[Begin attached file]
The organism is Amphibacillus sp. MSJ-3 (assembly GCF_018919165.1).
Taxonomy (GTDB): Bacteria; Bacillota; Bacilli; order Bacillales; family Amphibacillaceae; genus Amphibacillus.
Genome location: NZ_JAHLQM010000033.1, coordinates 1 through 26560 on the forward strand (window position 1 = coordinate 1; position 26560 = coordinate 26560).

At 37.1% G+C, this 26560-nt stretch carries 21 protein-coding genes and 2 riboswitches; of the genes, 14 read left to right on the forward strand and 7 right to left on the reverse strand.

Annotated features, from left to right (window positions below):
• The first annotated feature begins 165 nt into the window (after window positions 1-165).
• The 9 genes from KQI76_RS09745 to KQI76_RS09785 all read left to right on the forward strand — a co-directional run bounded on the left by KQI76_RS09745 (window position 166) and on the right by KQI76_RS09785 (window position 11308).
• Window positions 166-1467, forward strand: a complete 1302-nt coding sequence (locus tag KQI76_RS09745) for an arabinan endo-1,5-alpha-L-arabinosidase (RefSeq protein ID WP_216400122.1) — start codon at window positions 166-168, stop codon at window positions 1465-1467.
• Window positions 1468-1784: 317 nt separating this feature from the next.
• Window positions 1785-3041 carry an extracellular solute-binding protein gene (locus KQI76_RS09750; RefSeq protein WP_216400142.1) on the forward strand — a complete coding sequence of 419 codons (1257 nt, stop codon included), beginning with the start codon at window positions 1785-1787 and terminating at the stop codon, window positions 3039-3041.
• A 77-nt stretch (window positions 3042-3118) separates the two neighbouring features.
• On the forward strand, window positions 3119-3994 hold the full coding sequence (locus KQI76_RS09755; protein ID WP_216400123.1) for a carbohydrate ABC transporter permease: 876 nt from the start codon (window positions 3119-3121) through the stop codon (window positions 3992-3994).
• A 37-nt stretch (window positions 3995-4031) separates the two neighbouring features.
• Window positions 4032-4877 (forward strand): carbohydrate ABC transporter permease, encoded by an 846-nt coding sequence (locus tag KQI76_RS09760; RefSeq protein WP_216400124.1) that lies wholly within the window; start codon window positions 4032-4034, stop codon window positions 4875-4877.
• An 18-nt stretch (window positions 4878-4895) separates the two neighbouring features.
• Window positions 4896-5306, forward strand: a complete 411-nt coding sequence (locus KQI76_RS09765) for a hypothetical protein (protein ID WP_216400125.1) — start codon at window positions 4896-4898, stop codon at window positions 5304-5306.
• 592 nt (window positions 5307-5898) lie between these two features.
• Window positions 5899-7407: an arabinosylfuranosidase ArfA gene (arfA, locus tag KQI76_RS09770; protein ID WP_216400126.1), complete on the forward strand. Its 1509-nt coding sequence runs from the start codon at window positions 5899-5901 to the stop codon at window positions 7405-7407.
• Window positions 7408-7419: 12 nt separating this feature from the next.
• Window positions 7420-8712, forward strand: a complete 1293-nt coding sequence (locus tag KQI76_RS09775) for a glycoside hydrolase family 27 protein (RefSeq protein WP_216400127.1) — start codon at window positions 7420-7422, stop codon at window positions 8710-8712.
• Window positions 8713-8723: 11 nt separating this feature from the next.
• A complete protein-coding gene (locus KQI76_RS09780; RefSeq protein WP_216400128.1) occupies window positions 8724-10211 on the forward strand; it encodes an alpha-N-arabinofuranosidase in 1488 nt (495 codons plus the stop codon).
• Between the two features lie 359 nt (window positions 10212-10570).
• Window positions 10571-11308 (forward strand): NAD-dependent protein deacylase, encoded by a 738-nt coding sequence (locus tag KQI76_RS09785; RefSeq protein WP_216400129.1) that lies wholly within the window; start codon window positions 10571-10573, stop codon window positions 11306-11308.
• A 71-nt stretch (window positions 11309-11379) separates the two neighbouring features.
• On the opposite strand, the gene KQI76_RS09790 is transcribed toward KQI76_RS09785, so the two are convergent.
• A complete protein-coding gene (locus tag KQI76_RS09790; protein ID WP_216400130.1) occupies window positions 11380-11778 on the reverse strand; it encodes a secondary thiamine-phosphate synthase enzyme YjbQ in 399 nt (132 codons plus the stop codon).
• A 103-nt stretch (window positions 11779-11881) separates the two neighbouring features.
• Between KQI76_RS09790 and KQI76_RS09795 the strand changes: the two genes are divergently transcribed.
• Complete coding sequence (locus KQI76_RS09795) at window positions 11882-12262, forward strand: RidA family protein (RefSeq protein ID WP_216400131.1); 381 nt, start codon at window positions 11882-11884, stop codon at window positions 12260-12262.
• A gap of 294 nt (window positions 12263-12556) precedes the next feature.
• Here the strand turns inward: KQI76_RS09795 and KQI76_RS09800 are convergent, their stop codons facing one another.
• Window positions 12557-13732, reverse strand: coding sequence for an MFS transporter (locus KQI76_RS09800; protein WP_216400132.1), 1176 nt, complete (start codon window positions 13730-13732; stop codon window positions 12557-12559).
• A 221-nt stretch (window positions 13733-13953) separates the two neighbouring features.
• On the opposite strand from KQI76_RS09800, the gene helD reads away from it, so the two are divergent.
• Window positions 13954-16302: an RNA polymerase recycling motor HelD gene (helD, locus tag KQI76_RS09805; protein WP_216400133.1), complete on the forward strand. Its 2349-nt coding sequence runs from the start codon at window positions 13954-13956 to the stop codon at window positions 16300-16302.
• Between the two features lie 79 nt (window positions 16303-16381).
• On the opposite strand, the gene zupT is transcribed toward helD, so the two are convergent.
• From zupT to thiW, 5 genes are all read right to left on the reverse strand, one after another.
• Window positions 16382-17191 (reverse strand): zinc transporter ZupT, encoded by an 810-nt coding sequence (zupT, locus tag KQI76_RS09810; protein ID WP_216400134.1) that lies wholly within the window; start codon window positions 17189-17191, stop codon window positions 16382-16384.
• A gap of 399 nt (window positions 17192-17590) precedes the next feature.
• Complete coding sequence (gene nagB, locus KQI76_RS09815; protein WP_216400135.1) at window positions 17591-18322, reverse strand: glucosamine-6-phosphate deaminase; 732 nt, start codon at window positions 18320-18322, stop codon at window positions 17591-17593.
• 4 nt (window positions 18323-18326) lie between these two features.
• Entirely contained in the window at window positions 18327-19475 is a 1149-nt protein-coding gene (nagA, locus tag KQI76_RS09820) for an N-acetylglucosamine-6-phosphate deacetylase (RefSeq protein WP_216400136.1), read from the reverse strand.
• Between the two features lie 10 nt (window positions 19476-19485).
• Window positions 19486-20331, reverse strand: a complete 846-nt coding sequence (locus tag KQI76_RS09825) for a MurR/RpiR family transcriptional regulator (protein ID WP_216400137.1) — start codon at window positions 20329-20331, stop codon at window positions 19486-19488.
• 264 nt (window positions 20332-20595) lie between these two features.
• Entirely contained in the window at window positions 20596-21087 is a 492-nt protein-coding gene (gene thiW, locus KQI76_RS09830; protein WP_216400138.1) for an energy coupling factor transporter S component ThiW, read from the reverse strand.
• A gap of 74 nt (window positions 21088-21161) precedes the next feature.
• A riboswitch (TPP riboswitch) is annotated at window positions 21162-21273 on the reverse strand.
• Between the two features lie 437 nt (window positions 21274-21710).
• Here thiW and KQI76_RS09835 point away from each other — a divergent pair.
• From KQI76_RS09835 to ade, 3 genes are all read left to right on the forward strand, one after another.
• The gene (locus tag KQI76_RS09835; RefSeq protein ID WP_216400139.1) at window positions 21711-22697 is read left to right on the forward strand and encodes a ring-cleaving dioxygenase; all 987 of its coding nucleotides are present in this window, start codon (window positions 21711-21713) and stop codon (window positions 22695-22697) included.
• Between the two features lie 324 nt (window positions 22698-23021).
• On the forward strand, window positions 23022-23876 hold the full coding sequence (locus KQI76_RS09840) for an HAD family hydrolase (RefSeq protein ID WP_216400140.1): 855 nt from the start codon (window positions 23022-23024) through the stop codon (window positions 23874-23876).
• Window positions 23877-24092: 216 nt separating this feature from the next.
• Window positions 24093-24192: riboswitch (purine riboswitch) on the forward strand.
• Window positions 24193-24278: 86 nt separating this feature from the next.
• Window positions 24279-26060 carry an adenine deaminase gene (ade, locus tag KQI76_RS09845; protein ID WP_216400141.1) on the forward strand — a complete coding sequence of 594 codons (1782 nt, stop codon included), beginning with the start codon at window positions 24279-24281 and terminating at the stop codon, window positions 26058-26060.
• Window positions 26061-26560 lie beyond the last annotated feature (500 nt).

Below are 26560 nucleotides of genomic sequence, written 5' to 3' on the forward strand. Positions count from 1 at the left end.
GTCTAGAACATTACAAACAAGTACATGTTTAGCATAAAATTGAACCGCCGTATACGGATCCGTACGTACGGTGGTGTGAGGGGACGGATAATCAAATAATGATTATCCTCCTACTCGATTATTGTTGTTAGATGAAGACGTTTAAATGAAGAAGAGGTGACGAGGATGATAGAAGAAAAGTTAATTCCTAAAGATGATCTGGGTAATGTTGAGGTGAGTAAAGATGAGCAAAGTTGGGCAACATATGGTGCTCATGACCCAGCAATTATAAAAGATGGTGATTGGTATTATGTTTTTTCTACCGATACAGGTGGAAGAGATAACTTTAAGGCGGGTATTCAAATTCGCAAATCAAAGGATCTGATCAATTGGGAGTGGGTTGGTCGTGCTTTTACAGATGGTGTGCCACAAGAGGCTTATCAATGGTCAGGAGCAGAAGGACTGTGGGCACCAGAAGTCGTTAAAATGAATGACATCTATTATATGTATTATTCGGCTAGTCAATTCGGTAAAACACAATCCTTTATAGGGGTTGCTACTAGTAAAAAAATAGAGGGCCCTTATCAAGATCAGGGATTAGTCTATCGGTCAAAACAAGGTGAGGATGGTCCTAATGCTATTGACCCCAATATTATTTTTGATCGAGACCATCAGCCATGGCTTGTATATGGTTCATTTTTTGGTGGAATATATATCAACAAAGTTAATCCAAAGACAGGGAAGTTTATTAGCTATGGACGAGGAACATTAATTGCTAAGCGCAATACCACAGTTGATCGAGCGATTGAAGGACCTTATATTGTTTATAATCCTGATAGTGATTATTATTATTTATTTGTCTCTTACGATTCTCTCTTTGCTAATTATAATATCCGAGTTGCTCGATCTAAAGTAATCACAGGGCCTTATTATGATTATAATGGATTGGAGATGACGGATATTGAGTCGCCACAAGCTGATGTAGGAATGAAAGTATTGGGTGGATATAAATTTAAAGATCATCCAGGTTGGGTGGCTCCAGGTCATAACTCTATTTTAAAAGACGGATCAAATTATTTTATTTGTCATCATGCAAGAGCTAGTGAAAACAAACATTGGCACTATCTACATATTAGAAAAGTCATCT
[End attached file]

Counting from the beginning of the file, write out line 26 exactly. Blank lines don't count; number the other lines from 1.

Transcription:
• On the opposite strand, the gene KQI76_RS09790 is transcribed toward KQI76_RS09785, so the two are convergent.